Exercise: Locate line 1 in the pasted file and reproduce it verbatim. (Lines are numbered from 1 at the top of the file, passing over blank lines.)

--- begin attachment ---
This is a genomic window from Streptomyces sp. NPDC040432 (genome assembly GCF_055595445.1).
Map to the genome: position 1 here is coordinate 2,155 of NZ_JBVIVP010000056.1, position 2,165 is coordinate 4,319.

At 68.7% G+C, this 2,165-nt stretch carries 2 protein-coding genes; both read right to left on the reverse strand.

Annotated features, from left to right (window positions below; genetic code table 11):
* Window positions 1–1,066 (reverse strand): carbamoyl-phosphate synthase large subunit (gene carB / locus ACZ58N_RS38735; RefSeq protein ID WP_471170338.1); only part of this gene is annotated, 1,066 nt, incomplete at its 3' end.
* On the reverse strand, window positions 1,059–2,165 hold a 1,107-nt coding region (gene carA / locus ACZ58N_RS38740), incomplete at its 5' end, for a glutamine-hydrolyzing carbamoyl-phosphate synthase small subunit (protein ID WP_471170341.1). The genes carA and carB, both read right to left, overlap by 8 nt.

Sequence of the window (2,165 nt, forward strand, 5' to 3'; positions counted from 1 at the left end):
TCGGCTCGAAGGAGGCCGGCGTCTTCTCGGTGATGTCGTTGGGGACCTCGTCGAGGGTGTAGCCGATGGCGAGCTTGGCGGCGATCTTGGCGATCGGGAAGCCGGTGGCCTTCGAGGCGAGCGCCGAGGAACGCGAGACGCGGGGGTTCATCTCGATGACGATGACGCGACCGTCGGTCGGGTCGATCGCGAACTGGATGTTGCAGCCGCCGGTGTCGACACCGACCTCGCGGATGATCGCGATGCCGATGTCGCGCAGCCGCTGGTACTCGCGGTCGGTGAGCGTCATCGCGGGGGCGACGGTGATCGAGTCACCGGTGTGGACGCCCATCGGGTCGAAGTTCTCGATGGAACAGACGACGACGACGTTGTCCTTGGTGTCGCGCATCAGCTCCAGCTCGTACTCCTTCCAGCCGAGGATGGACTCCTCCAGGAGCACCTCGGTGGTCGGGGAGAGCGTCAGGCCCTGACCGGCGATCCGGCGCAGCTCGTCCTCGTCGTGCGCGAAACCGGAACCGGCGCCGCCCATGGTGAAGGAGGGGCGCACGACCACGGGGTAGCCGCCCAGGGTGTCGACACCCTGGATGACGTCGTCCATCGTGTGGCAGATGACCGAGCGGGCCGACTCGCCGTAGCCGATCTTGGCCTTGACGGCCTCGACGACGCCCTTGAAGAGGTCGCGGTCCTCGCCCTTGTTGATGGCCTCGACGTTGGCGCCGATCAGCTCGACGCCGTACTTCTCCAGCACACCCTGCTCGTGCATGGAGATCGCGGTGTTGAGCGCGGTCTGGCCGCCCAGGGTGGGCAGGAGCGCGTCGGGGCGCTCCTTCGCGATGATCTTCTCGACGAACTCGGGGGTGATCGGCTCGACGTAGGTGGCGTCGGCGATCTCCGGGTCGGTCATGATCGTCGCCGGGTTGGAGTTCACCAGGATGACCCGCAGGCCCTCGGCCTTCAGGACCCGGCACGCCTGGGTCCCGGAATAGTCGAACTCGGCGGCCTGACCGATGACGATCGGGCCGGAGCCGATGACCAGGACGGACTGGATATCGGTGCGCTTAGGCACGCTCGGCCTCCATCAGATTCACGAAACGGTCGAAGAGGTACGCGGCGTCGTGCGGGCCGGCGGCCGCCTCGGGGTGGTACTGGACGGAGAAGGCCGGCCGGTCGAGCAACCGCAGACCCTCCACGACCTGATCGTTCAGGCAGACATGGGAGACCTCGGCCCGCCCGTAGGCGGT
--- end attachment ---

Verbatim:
This is a genomic window from Streptomyces sp. NPDC040432 (genome assembly GCF_055595445.1).